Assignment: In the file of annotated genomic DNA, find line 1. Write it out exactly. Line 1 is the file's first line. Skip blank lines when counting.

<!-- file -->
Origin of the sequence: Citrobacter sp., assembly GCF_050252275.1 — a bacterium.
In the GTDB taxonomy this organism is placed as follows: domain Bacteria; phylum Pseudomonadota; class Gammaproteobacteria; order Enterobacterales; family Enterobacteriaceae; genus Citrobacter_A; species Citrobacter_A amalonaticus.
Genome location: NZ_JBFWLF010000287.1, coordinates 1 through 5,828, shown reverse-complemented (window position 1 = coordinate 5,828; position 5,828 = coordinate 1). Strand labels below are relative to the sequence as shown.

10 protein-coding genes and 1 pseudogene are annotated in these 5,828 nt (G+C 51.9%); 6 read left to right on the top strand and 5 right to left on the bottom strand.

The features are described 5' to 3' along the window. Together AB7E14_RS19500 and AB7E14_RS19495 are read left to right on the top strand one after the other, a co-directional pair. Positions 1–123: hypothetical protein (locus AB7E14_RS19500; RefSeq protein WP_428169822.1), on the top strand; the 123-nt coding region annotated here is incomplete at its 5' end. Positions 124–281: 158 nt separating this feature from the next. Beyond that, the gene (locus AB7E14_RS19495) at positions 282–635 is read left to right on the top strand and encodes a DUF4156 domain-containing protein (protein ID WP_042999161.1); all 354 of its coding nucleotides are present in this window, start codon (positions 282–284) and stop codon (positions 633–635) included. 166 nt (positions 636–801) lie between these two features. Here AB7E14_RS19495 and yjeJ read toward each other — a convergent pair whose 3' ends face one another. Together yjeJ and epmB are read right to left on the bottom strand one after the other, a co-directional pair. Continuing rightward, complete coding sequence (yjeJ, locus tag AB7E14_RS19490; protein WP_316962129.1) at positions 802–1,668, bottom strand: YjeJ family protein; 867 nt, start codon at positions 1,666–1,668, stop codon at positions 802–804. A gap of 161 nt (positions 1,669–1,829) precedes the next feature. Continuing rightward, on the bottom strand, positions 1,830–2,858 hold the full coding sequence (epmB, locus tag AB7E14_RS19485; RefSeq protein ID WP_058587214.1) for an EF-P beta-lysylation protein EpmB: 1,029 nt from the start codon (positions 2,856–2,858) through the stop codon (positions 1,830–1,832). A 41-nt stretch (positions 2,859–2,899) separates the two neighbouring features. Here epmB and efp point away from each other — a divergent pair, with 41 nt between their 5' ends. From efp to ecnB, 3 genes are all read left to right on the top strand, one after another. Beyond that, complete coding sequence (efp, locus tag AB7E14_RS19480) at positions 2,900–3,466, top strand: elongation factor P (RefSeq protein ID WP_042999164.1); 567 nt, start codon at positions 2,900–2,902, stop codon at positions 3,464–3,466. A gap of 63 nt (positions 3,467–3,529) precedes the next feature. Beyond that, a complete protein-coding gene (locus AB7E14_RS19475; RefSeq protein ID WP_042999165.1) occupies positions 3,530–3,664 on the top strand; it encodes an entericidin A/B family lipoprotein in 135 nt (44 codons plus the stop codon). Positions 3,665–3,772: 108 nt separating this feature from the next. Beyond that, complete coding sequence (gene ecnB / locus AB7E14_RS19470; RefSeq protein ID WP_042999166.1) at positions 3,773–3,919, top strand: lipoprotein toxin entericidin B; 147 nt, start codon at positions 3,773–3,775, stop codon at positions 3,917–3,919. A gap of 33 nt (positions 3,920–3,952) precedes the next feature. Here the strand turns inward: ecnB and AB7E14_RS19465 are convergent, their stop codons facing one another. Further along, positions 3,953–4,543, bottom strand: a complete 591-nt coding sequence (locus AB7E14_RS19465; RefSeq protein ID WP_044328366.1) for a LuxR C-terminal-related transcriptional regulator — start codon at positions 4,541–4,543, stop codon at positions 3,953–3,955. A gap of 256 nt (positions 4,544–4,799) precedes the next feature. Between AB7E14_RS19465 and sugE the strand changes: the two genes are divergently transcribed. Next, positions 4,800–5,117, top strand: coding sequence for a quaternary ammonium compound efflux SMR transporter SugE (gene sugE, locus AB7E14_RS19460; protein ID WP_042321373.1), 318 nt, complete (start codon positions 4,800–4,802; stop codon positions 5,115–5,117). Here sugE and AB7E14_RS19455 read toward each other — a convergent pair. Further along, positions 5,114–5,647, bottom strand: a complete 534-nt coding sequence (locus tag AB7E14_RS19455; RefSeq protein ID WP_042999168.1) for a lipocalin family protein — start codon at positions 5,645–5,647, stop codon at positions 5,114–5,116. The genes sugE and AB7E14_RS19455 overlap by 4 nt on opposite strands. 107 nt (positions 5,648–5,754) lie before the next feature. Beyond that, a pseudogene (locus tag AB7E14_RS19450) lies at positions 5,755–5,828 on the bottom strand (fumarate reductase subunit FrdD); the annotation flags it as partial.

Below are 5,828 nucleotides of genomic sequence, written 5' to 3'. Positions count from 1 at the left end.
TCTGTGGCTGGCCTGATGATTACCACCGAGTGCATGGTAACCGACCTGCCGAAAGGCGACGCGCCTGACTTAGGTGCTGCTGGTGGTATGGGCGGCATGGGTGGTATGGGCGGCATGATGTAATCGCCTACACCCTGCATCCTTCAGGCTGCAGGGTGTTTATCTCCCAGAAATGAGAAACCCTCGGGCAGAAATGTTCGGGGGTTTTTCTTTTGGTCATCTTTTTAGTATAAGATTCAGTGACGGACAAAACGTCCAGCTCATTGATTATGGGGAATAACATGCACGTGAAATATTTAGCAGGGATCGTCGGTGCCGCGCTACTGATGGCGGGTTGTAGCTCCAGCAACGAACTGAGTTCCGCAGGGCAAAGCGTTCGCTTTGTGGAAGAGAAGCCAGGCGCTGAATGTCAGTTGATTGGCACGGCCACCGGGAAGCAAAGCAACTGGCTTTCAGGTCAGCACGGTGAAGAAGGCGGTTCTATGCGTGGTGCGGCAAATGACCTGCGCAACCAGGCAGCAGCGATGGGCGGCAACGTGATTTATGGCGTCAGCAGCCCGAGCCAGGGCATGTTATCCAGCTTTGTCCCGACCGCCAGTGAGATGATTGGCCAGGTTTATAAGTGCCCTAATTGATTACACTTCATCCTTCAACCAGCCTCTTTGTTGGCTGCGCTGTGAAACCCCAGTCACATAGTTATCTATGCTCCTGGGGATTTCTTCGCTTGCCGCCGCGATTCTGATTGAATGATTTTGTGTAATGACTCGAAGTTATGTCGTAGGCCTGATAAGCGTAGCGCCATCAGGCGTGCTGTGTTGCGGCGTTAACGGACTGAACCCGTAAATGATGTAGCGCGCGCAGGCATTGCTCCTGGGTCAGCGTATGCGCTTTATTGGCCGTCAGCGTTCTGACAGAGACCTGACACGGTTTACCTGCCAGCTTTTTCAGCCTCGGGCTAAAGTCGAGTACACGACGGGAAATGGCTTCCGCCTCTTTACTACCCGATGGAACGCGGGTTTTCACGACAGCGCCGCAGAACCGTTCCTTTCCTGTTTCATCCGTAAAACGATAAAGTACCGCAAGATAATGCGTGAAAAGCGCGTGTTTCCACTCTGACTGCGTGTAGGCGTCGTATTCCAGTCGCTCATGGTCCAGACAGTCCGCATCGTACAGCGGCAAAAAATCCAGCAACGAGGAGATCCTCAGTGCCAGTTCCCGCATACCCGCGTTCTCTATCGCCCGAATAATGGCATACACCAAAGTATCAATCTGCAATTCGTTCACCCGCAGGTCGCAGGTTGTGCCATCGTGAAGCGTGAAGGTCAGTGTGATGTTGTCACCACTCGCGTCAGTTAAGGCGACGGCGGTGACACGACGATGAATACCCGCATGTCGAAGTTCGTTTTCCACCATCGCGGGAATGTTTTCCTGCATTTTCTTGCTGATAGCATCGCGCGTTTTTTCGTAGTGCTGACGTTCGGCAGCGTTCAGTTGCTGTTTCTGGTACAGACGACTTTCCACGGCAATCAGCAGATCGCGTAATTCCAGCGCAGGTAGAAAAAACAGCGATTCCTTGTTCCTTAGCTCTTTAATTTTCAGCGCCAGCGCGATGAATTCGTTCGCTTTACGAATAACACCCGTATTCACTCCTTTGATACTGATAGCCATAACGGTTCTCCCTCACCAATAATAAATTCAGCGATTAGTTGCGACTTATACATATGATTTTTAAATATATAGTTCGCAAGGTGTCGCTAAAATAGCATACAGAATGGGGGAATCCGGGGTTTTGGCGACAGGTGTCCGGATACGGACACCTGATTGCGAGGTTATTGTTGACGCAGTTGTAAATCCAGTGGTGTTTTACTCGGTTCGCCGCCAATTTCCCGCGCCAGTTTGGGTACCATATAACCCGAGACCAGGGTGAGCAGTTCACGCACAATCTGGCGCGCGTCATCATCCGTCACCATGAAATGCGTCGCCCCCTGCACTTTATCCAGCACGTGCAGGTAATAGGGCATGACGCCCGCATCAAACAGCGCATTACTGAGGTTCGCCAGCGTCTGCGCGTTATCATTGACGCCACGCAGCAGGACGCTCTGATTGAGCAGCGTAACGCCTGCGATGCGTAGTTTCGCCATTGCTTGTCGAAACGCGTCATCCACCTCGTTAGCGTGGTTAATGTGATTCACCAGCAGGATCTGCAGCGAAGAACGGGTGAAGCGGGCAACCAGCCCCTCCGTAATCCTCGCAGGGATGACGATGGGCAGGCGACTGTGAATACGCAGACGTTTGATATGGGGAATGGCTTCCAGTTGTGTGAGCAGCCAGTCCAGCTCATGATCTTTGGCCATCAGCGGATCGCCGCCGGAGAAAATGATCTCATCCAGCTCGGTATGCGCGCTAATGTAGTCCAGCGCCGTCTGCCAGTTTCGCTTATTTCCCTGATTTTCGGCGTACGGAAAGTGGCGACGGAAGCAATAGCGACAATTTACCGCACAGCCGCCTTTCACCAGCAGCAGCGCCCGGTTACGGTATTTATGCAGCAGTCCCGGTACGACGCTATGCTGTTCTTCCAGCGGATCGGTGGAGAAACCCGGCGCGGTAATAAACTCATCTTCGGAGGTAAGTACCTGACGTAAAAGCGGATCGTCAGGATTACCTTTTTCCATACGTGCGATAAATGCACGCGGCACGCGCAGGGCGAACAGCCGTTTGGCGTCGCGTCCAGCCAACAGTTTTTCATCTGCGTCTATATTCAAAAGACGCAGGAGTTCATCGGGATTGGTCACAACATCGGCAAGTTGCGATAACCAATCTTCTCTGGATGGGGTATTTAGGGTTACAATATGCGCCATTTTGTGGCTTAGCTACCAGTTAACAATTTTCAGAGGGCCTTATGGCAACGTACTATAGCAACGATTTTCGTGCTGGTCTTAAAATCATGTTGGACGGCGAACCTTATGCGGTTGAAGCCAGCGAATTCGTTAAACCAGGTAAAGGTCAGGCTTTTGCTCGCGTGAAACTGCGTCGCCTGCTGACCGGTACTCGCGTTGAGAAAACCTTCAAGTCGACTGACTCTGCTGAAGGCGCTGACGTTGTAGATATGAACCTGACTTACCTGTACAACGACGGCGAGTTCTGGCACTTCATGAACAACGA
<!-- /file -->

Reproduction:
Origin of the sequence: Citrobacter sp., assembly GCF_050252275.1 — a bacterium.